You need to find out as much as you can about the people you’re about to reach out to. What problems are they having? What do they care about? The more you understand them, their problems and their passions the easier it will be to gain their attention and ultimately sign them as a client.
This is how I approach researching the people I want to reach out to:
- I’ll do a professional assessment of what I can professionally help them with (e.g. optimize their on-page SEO, set up a better email campaign etc.) I won’t waste my time on someone I don’t believe I can help.
- I find the email of the person I’ll be contacting at this company I’ve found. Sometimes it might be a solo-preneur which makes it easy to find the right person to get in touch with but in other cases of corporate companies, I’ll usually find the person responsible for the area I want to help them with.
- I’ll the find their email through the company web page or through LinkedIn. If that’s not straightforward in your case, here’s a guide on finding email addresses.
- I “stalk” them on Facebook, LinkedIn, Twitter and I do a Google search on their name to see what they are passionate about and what they have posted about before in forums or commented on in blog posts etc. I take notes of everything I find interesting. (e.g. if I can see a potential client is traveling a lot, that person most likely values freedom and flexibility why it would make sense to highlight how easy it is to work with me. I could also mention that I also travel to let that person know that we have similar passions. By looking at forums where they might be active, it’s also common to find their exact wording of problems they have, which again will be to your benefit.)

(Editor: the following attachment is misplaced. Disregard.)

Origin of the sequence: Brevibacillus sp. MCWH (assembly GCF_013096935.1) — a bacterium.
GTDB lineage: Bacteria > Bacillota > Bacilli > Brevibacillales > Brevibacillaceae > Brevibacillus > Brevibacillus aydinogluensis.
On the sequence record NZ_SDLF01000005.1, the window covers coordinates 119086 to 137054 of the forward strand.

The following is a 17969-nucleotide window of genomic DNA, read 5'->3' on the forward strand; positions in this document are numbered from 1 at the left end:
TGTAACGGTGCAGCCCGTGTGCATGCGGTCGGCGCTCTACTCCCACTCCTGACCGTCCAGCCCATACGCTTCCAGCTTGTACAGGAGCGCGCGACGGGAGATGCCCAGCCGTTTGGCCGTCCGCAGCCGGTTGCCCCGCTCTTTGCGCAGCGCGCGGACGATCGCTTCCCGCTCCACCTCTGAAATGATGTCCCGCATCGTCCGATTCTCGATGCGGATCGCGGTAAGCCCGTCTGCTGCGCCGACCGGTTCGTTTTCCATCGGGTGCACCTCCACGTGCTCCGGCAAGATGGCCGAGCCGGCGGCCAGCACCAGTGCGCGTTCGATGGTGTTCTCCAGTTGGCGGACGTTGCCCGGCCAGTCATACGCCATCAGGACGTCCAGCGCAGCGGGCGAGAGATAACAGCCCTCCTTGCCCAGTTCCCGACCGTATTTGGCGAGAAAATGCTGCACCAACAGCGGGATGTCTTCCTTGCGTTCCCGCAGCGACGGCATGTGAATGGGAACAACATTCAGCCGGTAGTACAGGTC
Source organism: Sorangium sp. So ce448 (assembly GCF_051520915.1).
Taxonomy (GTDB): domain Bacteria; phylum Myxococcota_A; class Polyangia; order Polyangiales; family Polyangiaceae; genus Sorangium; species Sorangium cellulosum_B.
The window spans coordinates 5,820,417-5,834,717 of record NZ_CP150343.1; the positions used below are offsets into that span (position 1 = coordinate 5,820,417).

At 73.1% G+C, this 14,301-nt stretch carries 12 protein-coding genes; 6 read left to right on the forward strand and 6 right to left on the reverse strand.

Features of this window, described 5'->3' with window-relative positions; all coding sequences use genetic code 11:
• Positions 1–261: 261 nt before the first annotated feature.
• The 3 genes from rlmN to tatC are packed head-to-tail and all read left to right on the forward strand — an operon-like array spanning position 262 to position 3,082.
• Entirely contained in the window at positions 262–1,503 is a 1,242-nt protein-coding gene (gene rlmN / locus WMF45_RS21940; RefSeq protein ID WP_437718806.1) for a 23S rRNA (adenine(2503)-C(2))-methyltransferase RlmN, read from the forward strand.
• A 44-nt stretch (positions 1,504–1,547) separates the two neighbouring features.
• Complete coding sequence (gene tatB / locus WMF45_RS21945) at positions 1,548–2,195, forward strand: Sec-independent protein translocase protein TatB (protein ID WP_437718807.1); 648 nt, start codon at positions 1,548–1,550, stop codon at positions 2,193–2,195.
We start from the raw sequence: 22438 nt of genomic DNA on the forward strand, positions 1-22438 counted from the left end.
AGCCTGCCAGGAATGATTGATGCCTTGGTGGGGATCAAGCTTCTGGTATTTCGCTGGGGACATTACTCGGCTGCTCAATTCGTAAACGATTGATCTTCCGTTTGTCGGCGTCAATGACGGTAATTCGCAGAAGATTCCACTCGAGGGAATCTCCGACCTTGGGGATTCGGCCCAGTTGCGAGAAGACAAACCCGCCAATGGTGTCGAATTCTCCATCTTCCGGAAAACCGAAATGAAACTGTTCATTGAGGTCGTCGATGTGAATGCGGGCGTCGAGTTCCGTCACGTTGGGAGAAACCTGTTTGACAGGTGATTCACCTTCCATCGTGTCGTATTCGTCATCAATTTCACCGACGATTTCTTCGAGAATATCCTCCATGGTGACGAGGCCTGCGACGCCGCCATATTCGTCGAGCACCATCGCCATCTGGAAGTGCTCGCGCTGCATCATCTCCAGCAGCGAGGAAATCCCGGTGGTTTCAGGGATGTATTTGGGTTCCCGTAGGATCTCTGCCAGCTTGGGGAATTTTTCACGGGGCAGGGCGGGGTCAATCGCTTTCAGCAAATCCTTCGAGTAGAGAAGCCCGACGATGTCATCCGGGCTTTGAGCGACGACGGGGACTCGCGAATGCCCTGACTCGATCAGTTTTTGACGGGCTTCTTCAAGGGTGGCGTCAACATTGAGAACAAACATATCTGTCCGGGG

Take your time. The more you invest in getting to know your potential clients, the easier it’ll be to land them later on.
Tip: To optimize your time it’ll make sense to do this research in batches of at least 5-10 at a time. You could also hire a VA to help identify prospects, find their email, name, social media profiles and blogs/forums they’ve used.
I’d, however, still recommend that you do the actual research on them – Looking through their social media pages, forums etc. and taking notes. It can be hard for a VA to understand exactly what you’re looking for and you want to be the expert on your potential clients cause you’ll be the one trying to persuade them to work with you.
Writing the actual proposal
It’s time to write the actual proposals. To have success with this, it’s important to make every proposal uniquely fitted for the person receiving it.
There are several ways of writing a proposal but I’m going to show you the template I’ve had the greatest success with. This is a template I always use and then modify to fit every potential client.
1) The intro
The first thing my clients see, well after the front page, is a small introduction where I in just a few sentences let them know what results I’ll deliver to them and that I understand their problems. You want to catch their attention so badly that they can’t put your proposal away before they’ve finished reading it.
2) This is what I’ll do to deliver result (x)
I’ll describe how I’m going to achieve the results I believe I can achieve for them and I might briefly mention previous success I’ve had doing this. Keep it simple and not too technical.